But the play that stuck out most to me was the one erased from the box score. Sermon was tackled after picking up a first down on a tough third down run, but as he was tackled, he thought his elbow and knee hadn't touched the ground as he rolled over a defender. While replay clearly showed that he was down by contact, Sermon raced 70+ yards toward the end zone and the play was ruled a touchdown on the field. He didn't hear a whistle and he wasn't going to be denied. It's really hard to coach a player to do that. You have to want that inside of you because it manifests itself in moments where you don't have a chance to really think about it.
Sermon is a first year Buckeye that put his head down and worked like crazy. His big break hadn't come as fast as he might have liked, but he's been precisely what this team needs. And now he's got a chance to play in the national championship game in what could be his final college football game.
That was as hard-hitting a game as I've seen Ohio State play in years. They delivered and absorbed right hooks and upper cuts that questioned their toughness all night. I can't imagine how many times some of those players walked away from a play feeling the sting of a brutal blow. But you often hear coaches say: you don't rise the the occasion, you sink to the level of your training.
Ohio State had spent 370 days thinking about this game and training for moments exactly like the one they had yesterday. I'm not slighting Clemson - they're a darn good team and they're better than just about everyone in the country - but they are not tougher than the Buckeyes. The Scarlet and Gray flat out wanted that game more. Every single time they got knocked down to the mat, the Buckeyes popped back up and invited the contact so more. They broke Clemson's will, and watching it on the faces of Trevor Lawrence, Dabo Swinney and Brent Venables (among others) was something Ohio State fans won't soon forget.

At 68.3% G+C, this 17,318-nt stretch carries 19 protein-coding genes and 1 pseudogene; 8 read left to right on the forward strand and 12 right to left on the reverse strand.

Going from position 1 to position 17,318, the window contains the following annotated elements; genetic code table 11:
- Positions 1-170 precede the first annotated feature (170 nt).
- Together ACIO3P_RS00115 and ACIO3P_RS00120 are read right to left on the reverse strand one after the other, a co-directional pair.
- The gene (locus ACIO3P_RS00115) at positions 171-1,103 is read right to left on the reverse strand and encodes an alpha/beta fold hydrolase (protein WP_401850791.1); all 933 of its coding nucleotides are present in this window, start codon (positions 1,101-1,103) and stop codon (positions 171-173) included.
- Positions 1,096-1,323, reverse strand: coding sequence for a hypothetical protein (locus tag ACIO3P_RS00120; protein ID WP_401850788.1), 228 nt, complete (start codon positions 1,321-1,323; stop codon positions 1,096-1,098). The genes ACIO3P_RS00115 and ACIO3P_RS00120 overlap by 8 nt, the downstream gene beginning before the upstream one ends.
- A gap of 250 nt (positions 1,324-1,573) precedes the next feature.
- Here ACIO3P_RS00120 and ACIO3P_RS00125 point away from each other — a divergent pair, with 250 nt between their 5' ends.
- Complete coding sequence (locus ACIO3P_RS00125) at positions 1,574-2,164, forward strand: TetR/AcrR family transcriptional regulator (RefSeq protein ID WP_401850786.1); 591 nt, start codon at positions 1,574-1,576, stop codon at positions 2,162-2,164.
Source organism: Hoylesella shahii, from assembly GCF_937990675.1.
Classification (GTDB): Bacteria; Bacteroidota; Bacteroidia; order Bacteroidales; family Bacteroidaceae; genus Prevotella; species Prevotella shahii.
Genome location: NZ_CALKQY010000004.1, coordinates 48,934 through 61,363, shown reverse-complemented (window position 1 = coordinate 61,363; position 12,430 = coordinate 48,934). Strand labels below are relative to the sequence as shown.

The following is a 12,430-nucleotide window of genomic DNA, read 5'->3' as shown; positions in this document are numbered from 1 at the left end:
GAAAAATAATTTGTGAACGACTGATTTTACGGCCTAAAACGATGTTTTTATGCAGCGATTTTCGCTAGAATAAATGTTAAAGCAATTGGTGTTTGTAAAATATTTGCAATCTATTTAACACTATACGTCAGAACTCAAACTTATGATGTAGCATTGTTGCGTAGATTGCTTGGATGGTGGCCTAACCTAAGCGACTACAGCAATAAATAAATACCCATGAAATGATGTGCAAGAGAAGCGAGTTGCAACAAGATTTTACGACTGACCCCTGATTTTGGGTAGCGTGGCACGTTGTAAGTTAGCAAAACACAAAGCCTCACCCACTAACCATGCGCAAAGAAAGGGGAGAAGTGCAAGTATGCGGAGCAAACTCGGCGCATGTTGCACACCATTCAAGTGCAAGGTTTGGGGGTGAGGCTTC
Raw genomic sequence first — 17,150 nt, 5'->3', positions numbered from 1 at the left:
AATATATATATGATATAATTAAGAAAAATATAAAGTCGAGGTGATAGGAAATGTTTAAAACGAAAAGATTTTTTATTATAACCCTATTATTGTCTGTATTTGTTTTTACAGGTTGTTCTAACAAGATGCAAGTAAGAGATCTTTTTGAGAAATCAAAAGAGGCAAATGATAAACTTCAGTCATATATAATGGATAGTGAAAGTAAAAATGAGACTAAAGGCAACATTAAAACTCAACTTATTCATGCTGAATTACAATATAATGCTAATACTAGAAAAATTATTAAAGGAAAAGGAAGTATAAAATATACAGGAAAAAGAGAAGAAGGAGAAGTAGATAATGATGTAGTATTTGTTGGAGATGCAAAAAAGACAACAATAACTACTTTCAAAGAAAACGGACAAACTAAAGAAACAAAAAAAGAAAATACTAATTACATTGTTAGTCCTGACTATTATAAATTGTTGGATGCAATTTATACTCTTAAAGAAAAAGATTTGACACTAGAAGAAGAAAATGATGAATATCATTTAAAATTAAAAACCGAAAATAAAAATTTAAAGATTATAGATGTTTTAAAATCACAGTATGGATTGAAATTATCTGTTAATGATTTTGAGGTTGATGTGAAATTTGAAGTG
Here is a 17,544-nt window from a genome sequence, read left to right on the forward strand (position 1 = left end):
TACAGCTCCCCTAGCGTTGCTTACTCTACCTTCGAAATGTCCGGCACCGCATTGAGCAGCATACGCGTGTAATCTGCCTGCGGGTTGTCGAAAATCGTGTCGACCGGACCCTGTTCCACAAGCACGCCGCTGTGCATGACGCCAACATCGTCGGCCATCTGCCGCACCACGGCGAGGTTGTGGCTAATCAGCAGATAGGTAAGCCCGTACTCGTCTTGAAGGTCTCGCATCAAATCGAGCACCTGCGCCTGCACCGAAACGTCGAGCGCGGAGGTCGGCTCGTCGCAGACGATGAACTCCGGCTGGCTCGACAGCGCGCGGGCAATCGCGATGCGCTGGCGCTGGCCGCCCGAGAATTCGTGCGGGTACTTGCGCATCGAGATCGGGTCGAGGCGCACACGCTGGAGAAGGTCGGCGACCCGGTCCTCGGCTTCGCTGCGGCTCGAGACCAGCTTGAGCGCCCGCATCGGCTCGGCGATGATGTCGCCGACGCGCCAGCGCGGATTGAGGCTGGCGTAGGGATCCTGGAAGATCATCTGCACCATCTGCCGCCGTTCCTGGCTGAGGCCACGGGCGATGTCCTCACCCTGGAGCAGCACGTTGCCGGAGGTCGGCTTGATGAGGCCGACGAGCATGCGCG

Ohio State Rush Defense
If I told you before the game that Trevor Lawrence was going to throw for 400 yards and two touchdowns, you might've believed Ohio State was in for a long night. But that wasn't the case. The Silver Bullets did exactly what they needed to do: prevent big, game-changing, momentum-swinging plays. Clemson's longest play of the night was 29 yards - not a single play over 30 yards. (By contrast, the Buckeyes offense had seven such plays). What a huge difference from the narrative in games past.
But the primary reason for their success came between the tackles. The Buckeyes absolutely stuffed Travis Etienne, the all-time leading rusher in ACC history. In fact, it was to the point where they stopped trying to run him. Clemson very clearly wanted to try to play with the Bucks out on the boundaries. Etienne finished the day with 10 carries and 32 yards. He did have four catches for 64 yards, but he never broke off a play longer than 26 yards. Kudos to the Buckeyes front seven for bottling up one of the all-time great running backs in recent college football history.
A special tip of the cap to defensive ends Jonathon Cooper and Tyreke Smith, who played more football last night than at any point this season because Tyler Friday and Zach Harrison were unavailable. If they fatigued, they didn't show it. They both absolutely wrecked Clemson's offensive line all night long.
And one bonus thought ...
It's hard to understand the depth of feeling this team has for each other. The "brotherhood" is how they describe it and what many of those players have referenced when they've been asked why they've sacrificed so much this year. The story has been told throughout the year, often unfolding publicly when body-blow after body-blow seemed to land within Ryan Day's program. And worst of all, they've largely been things well beyond their control.
But the unbreakable bond and love for each other has brought this team together in a way that we probably can't comprehend from the outside. The mantra "fight" has defined their mentality all season long. Even last night when they had a commanding 3-touchdown lead at halftime, I was so impressed with the way they played in the second half. It was very clear that the Buckeyes knew they were playing a championship-caliber team and it would take a full 60-minutes to knock off one of the great quarterbacks in college football history.
And with the biggest game of them all still to come, you can bet this team has a lot of fight left in them.